If Liz Truss is positioning herself as the self-appointed guardian of the beleaguered Scotch industry, it may be time for those tending to the nation’s stills to pour themselves a large measure.
In an op-ed for the Daily Telegraph, the conduit of choice for all official UK government announcements, the International Trade Secretary vowed to scrap the “unacceptable and unfair” US tariffs faced by Scotch producers, while condemning the EU for having “failed to stand up” for British and Scottish interests.
“This issue encapsulates why it is so important for Britain to have its own independent trade policy,” she thundered. “For the first time in almost 50 years, we’ll be able to strike our own trade deals, set our own tariff policy, and export the best of Britain abroad in a way that we haven’t been able to as part of the EU.”
The tubthumping continued at length, with familiar talk of “EU intransigence”. Nowhere, however, did Ms Truss find room to mention the real reason the Scotch industry is suffering: the Trump administration.
Funny that, given it is only a fortnight since she went to Washington to impress upon Robert Lighthiser, the US trade representative, the need to urgently end the “punitive” tariffs. Sadly for Ms Truss and producers of Scotland’s most famous export, all she brought back from her trip was jetlag.
An innocent victim of Trump-EU trade war
With a fourth round of talks over a US trade deal set for next month, Ms Truss is too meek to engage in sabre rattling, and too shameless to resist some default Brussels bashing. In the meantime, the industry is hurting. Since its introduction last October, the 25 per cent tariff on single malts has resulted in a 30 per cent drop in exports, worth around £300m.
It is the innocent victim in Trump’s escalation of a long-running spat with the EU. The imposition of the tariffs was an unnecessarily harsh retaliatory measure, sparked by aircraft subsidies for the plane manufacturer, Airbus, a firm Washington believes has unfairly benefited from vast sums of state aid from European governments. Brussels, in turn, argues the same subsidy benefits are enjoyed by the US giant, Boeing, a firm much feted by the White House as the nation’s biggest manufacturer and exporter.
It is a vexed dispute which has been playing out for 16 years now, and both parties have complained to the World Trade Organisation about the other with no resolution in sight. Since Trump came to office, however, the US has rolled out an aggressive blunderbuss strategy, and Scotch producers have been left picking out the buckshot.
There are plentiful valid criticisms of Trump’s approach, not least the pain it is inflicting on US-based importers, distributors, stores, and restaurants, as well as aficionados of the drink. But the most obvious one is his brazen hypocrisy.
While his government has stood by its tariffs, the US president’s private family firm has openly embraced the Scotch industry in an attempt to project some much-needed glamour and prestige at its loss-making resorts in Scotland.
It is largely forgotten now, but the Trump Organisation partnered with the Glendronach distillery in Aberdeenshire to produce its own bespoke malt, complete with none too subtle Trump branding.
The limited-edition run - bottled in 2012 to mark the opening of his inaugural course in Scotland - has pride of place in the bars of Trump’s properties, and to this day, you can pick up a bottle while visiting Turnberry - provided you have £4,000 to spare.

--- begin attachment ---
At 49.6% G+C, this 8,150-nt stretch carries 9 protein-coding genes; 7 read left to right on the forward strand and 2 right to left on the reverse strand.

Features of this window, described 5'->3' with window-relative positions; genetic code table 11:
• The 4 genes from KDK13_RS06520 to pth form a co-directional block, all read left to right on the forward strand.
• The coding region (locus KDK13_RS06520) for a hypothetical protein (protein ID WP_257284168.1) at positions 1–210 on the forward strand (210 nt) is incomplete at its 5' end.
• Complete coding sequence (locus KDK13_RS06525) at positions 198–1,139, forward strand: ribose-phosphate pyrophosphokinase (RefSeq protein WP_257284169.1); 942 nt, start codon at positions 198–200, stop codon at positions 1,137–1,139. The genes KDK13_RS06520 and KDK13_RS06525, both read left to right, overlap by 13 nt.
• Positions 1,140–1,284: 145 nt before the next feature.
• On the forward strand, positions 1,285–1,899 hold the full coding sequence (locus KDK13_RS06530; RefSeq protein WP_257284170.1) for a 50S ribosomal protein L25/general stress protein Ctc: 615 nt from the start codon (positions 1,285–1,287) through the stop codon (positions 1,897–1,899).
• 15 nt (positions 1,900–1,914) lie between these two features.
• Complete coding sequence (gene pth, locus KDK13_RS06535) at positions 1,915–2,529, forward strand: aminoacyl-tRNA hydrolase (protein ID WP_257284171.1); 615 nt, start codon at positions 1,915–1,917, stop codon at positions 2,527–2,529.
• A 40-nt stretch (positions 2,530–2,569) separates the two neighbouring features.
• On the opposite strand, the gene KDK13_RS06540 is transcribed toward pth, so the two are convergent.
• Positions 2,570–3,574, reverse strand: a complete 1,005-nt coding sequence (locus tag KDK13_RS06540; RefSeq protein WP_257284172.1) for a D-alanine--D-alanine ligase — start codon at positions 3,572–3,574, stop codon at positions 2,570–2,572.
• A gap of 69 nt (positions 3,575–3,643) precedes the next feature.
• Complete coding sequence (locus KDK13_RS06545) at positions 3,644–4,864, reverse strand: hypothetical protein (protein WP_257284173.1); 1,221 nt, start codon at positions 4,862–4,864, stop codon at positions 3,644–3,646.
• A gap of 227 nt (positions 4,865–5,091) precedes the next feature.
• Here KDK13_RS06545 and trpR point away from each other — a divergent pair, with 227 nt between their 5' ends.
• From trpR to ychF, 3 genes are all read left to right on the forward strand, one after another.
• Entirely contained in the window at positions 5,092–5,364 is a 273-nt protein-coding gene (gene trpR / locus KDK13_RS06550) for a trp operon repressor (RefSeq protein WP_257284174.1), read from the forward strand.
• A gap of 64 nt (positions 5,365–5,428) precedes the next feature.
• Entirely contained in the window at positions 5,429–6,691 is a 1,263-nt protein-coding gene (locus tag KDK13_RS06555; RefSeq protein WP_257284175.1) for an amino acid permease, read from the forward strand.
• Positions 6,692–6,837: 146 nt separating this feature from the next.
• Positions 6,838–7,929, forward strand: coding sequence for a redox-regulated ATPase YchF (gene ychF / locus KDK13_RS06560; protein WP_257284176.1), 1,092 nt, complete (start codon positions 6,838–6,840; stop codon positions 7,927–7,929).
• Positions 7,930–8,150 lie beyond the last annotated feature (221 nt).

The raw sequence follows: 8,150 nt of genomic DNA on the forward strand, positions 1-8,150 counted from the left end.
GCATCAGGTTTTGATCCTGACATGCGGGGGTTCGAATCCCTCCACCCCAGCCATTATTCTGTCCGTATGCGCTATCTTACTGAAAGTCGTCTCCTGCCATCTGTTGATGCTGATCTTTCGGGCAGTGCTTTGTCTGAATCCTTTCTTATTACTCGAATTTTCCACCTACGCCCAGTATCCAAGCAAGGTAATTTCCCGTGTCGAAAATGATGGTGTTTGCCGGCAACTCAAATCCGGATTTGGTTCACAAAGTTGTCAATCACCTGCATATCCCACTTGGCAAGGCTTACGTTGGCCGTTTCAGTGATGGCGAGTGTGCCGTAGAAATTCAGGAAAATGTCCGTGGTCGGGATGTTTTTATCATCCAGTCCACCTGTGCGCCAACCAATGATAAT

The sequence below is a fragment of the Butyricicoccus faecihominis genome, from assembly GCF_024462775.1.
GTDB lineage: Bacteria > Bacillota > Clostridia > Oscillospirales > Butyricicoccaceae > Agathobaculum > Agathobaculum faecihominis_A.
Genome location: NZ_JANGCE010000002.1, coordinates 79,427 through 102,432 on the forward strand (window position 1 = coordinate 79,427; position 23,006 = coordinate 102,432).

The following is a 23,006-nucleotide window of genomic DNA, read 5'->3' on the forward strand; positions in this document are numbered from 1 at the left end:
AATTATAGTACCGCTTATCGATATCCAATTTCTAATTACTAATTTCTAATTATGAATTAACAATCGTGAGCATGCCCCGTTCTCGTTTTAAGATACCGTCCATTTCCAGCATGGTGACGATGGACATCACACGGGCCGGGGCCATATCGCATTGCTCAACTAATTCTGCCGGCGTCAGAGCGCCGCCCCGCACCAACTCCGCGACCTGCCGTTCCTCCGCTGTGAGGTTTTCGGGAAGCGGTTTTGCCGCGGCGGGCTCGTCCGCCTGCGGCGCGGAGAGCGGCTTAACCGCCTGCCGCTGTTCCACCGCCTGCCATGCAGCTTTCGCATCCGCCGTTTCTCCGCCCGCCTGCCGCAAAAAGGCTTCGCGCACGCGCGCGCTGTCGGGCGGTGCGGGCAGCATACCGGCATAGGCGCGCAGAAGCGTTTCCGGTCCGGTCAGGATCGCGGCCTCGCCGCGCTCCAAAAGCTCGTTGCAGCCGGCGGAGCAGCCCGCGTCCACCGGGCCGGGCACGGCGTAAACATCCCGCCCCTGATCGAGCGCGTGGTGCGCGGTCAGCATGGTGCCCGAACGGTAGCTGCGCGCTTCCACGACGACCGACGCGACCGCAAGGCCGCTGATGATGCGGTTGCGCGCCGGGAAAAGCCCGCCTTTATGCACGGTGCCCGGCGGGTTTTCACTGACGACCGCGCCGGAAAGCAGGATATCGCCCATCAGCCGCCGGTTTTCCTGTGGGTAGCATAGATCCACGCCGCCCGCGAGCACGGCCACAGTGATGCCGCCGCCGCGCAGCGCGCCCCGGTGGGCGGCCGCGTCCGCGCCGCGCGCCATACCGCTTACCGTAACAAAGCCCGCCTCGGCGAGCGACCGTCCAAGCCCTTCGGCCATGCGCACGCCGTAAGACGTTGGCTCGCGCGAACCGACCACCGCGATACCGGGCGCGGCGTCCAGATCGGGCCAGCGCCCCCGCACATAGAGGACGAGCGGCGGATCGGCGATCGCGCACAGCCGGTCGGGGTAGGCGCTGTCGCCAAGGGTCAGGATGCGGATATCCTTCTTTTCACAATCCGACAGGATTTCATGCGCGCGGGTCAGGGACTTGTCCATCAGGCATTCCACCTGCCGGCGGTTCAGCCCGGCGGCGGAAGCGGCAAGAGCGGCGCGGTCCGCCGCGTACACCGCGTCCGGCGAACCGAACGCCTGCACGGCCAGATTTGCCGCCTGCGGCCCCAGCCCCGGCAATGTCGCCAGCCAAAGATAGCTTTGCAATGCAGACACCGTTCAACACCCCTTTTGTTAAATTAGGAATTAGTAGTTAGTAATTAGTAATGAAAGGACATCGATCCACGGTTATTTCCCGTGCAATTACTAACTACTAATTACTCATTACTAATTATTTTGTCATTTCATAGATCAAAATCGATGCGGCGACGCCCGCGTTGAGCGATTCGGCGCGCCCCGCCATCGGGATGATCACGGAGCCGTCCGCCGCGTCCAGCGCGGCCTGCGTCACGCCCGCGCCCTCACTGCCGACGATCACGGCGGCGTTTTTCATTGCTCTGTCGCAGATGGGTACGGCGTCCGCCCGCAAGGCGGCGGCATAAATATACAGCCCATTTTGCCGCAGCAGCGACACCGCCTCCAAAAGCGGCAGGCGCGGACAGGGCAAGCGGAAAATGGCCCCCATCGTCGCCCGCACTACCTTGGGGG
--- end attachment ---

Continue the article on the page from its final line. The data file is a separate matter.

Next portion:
Whenever a signed bottle comes on the open market, it fetches a few thousand more than that price. Whether its popularity is testament to the whisky or the lucrative US politics collectors market is debatable.
That deal was merely the tip of the iceberg. The executives at Trump’s Scottish resorts are savvy enough to know that their primary customer base – well-heeled Americans – have narrowly defined expectations of a golfing holiday to Scotland, and key to that is a nip or two of something special after they trudge off the links.
Punishing the SNP?
The range of malts stocked at the Clavis bar, which opened on World Whisky Day in 2017, were chosen with the help of Gordon & MacPhail, Elgin-based whisky specialists, and the resort has maintained a close relationship with some leading distillers. As recently as last year, it teamed up with Macallan to host a four-course tasting menu.
Of course, it is debatable how much these partnerships have helped Trump’s firms in Scotland, which remain resolutely in the red, having incurred repeated multi-million-pound losses under his ownership.
The fundamental point, however, is that on the one hand, Trump is using his public office to punish the Scotch industry for a dispute it played no part in, while on the other, his resorts are using its products to help sell a luxury lifestyle.
Some observers have suggested the tariffs are no accident, but a broad brush punishment designed to exact revenge against the Scottish Government and the SNP, not least because of its defeat in the courts of the Trump Organisation over an offshore windfarm development on the Aberdeenshire coast.
Could a sitting US president be quite so petty? I’m not so sure. But Trump is no stranger to holding a grudge. Take a case in point from recent history, when Michael Forbes, a longstanding critic of the 73-year-old, who refused to sell to his land to make way for Trump’s northeast resort, was announced as Top Scot in the 2012 Spirit of Scotland awards.
The event was sponsored by Glenfiddich, and in the weeks that followed Mr Forbes’s victory, Trump tweeted no fewer than seven times about the family distillery, describing it as “garbage”, banning it from his properties, and calling on Scots to boycott it.
It might stand Ms Truss in good stead to remember the episode if and when she returns to Washington, a city where spite, malice and revenge are served neat.
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